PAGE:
If you’ve been thinking of buying a home, you may want to act sooner rather than later. The cost of mortgages is expected to rise. The Madison-area housing market is also seeing some change — in some neighborhoods properties are going fast. But it’s a misconception that a hot housing market, such as the Madison area, makes it easier to get a mortgage. That has nothing to do with it. Your financing instead depends on the relationship with your lender, and doing your homework together before house-hunting.
“Interest rates really have been at historical lows now for several years,” says Rose Oswald Poels, president and CEO of the Madison-based Wisconsin Bankers Association. “I think that window is going to start to close now.”
Oswald Poels says the Federal Reserve is giving signs that it might raise rates in the second half of this year. “Now, that’s not going to be an immediate increase overnight, but if you are close to deciding or have just decided to buy that first house, I’d strongly encourage you to make your move now, meaning in the next six- or seven-month window of time.”
Already, the National Association of Realtors reports that, according to Freddie Mac (the Federal Home Loan Mortgage Corporation), the average commitment rate for a 30-year, conventional, fixed-rate mortgage rose from 3.67% to 3.71% in February, the first monthly increase since September 2014.
Buyers may find that getting a mortgage is a little different these days. “It’s relative. It depends,” says Jamie Hoppe, mortgage lending sales manager at UW Credit Union. “I don’t know if I want to use the word ‘harder,’ but the regulations and the qualifications are a little bit more stringent now than they were back in the early- to mid-2000s, when there was very little regulation and few rules at all,” he says.
Even today, “You really want to be careful who you talk to,” notes Oswald Poels. “Be sure you’re doing business with a reputable institution that’s been around a while, and you know has a physical presence here in the area. I always encourage people to shop around to more than one institution. In Dane County there are many good institutions to choose from.”
Meanwhile, the housing market in Madison “looks good — if you can find a property,” says Hoppe. ‘It’s really an inventory thing. We’ve seen [instances] where there have been 10 offers or more for a particular property that’s been on the market just a relatively short period of time.”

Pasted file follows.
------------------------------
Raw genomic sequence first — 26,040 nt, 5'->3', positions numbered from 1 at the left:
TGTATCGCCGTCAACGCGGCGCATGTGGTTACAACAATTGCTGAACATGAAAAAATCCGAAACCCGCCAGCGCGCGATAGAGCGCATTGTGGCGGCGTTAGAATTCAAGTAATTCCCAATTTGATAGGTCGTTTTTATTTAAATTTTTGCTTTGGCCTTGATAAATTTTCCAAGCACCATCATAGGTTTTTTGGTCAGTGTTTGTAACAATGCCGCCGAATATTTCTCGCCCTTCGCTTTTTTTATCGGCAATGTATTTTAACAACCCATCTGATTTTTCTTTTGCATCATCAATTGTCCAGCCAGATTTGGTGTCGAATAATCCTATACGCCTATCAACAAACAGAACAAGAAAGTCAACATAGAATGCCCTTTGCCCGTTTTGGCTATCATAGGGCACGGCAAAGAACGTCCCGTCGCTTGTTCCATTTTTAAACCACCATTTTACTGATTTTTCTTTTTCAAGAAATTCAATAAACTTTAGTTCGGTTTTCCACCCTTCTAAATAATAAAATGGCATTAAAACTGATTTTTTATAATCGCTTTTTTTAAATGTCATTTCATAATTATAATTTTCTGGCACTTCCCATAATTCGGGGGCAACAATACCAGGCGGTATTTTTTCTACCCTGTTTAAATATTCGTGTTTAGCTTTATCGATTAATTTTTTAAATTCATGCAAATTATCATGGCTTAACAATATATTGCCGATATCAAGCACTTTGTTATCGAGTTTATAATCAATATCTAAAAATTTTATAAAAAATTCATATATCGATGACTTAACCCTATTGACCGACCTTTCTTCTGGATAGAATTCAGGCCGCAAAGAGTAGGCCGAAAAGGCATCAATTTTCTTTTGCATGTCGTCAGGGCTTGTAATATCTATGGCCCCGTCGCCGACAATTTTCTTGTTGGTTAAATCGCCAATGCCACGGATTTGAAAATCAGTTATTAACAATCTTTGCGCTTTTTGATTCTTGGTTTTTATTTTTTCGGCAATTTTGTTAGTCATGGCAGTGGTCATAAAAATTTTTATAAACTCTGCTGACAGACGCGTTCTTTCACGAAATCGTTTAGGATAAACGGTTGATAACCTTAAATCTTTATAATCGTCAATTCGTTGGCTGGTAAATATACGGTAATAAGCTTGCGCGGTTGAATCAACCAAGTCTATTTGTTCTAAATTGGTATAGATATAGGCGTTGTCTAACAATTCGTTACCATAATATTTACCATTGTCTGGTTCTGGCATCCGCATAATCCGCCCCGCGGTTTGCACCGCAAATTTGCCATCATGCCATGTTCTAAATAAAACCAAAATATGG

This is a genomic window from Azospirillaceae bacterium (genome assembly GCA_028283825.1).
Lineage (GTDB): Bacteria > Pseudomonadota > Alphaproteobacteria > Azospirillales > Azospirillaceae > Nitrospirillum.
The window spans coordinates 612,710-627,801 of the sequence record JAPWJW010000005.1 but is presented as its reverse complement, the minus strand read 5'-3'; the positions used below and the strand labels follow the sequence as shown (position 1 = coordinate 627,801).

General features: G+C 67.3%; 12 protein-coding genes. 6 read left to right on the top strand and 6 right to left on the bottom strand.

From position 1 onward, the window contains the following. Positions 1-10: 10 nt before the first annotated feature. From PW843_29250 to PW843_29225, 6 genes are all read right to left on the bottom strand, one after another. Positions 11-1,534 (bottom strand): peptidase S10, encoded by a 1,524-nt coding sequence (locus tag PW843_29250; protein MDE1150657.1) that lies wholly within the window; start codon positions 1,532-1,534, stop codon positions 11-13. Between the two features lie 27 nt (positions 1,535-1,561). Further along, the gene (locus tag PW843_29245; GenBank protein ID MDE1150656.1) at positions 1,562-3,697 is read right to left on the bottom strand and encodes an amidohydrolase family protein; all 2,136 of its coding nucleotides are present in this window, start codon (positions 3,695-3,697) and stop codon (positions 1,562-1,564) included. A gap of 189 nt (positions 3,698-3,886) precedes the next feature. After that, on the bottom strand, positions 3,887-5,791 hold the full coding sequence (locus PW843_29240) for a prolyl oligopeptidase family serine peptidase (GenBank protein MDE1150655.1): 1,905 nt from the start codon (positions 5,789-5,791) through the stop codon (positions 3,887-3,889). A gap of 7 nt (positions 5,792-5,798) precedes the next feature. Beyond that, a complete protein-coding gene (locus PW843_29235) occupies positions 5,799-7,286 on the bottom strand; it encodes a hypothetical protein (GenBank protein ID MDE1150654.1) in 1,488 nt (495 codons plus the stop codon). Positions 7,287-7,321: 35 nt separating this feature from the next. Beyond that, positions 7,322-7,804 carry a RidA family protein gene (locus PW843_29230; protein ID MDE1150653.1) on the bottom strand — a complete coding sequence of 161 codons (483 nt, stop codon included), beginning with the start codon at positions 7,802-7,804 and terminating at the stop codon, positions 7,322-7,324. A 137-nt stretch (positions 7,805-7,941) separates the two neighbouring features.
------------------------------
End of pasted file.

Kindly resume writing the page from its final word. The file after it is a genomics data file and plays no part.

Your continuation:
According to the Association of Realtors, sales of existing homes in the Midwest were up 4.9% compared to a year ago during February, the most recent month for which figures are available. Figures for January were the same as in 2014. Meanwhile, housing prices in the region were up 8.8% from a year ago.
The overall economy complicates matters. The association released a study in March that showed a widening disparity between rent and income growth in metro areas throughout the country. In short, it’s getting harder for renters to become homeowners.
“I think in Wisconsin, and locally as well, we’re seeing that property values have stabilized,” says Hoppe. “I know at least in Madison, we’ve seen properties that took quite a hit — like condominiums — come back pretty strongly. It’s pretty competitive out there when you’re looking for a home now.”
So Hoppe recommends that buyers entering the market be prepared by speaking to a lender, figuring out how much they can afford to borrow for a home and know what mortgage amount they qualify for.
Too often, people leave financing until last, Hoppe says. “That’s very common, actually. There are many people who do just get excited. Of course! It’s your first home. So they go out to all the home shows and open houses and all of that, and forget about talking to a lender. And sometimes they then get disappointed if they are looking at homes that are outside of their price range.”
“Take your time,” adds Hoppe. “Do it methodically. A lot of people look at rates and think they have to run out and buy something now, without really spending the time and energy to research longer-term things: Where you want to live, and what are the property values, and are you buying for investment or are you going to actually live there?”
Take time choosing a lender as well, says Oswald Poels. Financial institutions “are advisers to consumers. And so you really want to develop a close relationship with a lender, so that they get to know you better and you get more comfortable with them as well.”